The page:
And, while I know there is a racist undertone to some Obama hatred, I don’t think not trusting him and calling him scary is racial. I remember the same things being said of John Kerry. Remember how we were told if Kerry was elected, the terrorists would win?

    Plus, you know very well that the opposition to Bush has not been just a polite disagreement on his administration. It’s often been very personal and full of hateful rhetoric — or is calling a man a chimp and referring to him as a new Hitler just a disagreement in policy?

    Anyway, my point is by no means to defend these McCain supporters or the McCain campaign. Please don’t think I am. I’m just trying to point out that the heated partisanship of our times bears a lot of the responsibility here. And both sides have played a role in that nonsense.

  7. Justin Gardner Says:

    Alan,

    I think the reason this story is getting some play is that it has been happening consistently at more than a few events and, up until now, McCain hasn’t responded to it.

    In fact, the first time I think we heard somebody yell “terrorist!” you could see that McCain heard it, it made him visibly uncomfortable but he didn’t address it.

    Also, this tactic is much different than suggesting that if you elect somebody the terrorists will win. That was about pulling out of the war. This is about Obama giving approval and help to a terrorist “friend.”

    And to that end, I don’t think anybody was accusing Kerry of actually being a terrorist, just that he was too liberal to execute a war effectively and honorably given his disapproval of the Vietnam war.

  8. Alan Stewart Carl Says:

    Justin,

    I’ll grant you that the vitriol in this case is more distrubing that what was generally said about Kerry, although he was routinely called a “traitor” by Bush supporters, which is a pretty horrible thing to say.

    Again, I am in no way trying to make excuses for this behavoir. I’m just trying to temper some of the smugness I sense from those on the left. Our nasty political climate is a bi-partisan product and the left doesn’t get a pass just because a few nutballs shout hateful things at a McCain rally. I can’t tell you how many articles and youtube videos have been sent to me with the sole purpose of making me scared sh*tless about McCain. Both sides spread fear and it’s a a quick hop from fear to hatred.

  9. Alan Stewart Carl Says:

    Oh, and I should note that I do understand the difference between the independently produced anti-McCain materials I’ve recevied and the McCain campaign-generated anti-Obama ads and statements. That difference matters. One’s freelance fear-mongering. The other is campaign coordinated fear-mongering. Don’t doubt I will take that into consideration when I vote.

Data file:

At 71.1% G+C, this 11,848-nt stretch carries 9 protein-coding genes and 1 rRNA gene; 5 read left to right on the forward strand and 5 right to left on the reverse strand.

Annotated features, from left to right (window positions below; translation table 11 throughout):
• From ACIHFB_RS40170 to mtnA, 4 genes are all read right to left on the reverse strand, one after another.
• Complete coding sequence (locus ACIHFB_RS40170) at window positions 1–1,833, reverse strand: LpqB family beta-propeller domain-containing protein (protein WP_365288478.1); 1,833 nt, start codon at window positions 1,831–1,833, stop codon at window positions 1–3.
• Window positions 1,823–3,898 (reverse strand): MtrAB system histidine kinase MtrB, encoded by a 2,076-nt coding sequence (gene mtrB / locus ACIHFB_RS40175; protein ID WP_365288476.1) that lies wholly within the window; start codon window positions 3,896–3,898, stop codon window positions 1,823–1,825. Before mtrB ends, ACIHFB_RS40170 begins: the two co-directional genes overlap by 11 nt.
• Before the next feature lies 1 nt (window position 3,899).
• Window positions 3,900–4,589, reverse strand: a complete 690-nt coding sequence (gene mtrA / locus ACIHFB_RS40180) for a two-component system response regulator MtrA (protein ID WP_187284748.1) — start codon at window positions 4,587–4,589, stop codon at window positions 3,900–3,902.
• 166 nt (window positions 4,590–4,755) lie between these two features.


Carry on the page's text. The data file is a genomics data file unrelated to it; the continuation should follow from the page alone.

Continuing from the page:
My comment above is meant to address the general state of left and right rhetoric and anger. I wasn’t comparing the campaigns’ behavoirs.

  10. Hartmut Says:

    Playing the Hate Card

    This last week the McCain/Palin campaign has stooped down to a new moral low. Now they are trying to assassinate Barack Obama’s reputation as a citizen, patriot and decent person linking him wrongfully to a terrorist of the 60′s whose views Obama denounced again and again. These new attacks in McCain and Palin rally speeches and in nation wide aired ads have created a new climate of hate that will divide Americans further and make problem solving harder. I guess the McCain campaign advisers are realizing they can’t win the election by debating political issues (not just the economy but just any issue) and are abandoning that strategy in favor of another “Swift Boat Smear Campaign”. This one however is far more vicious, disgusting and dangerous as it has provoked emotions in their supporters not seen in many years in this country. Rallies on which McCain/Palin supporters scream and call Senator Obama a Terrorist, a Traitor and threaten to kill him sound and look like Nazi rallies of the late 20′s and early 30′s in Germany. Unfounded accusations in times of economic hardship and uncertainty mixed with a new found sense of Nationalism due to a greater isolation in the world have often been the beginning of evil. Whether you want to call it plain ignorance or racism or fascism I believe it is time for all Americans, no matter what your political affiliation, to stand up and demonstrate that we are better than that. That we have moved past the mob mentality and that we need leadership and political solutions to our problems, not division and hatred!

    Many Republicans, that I have great respect for, have come already forward in criticizing this latest McCain/Palin campaign strategy and urged the presidential candidate as well as the vice presidential candidate to calm their supporters and change their message.

    You can do your part by calling your local TV and/or radio station and ask them to refrain from airing ads that are only ment to stir up hatred, not to address or solve actual political problems!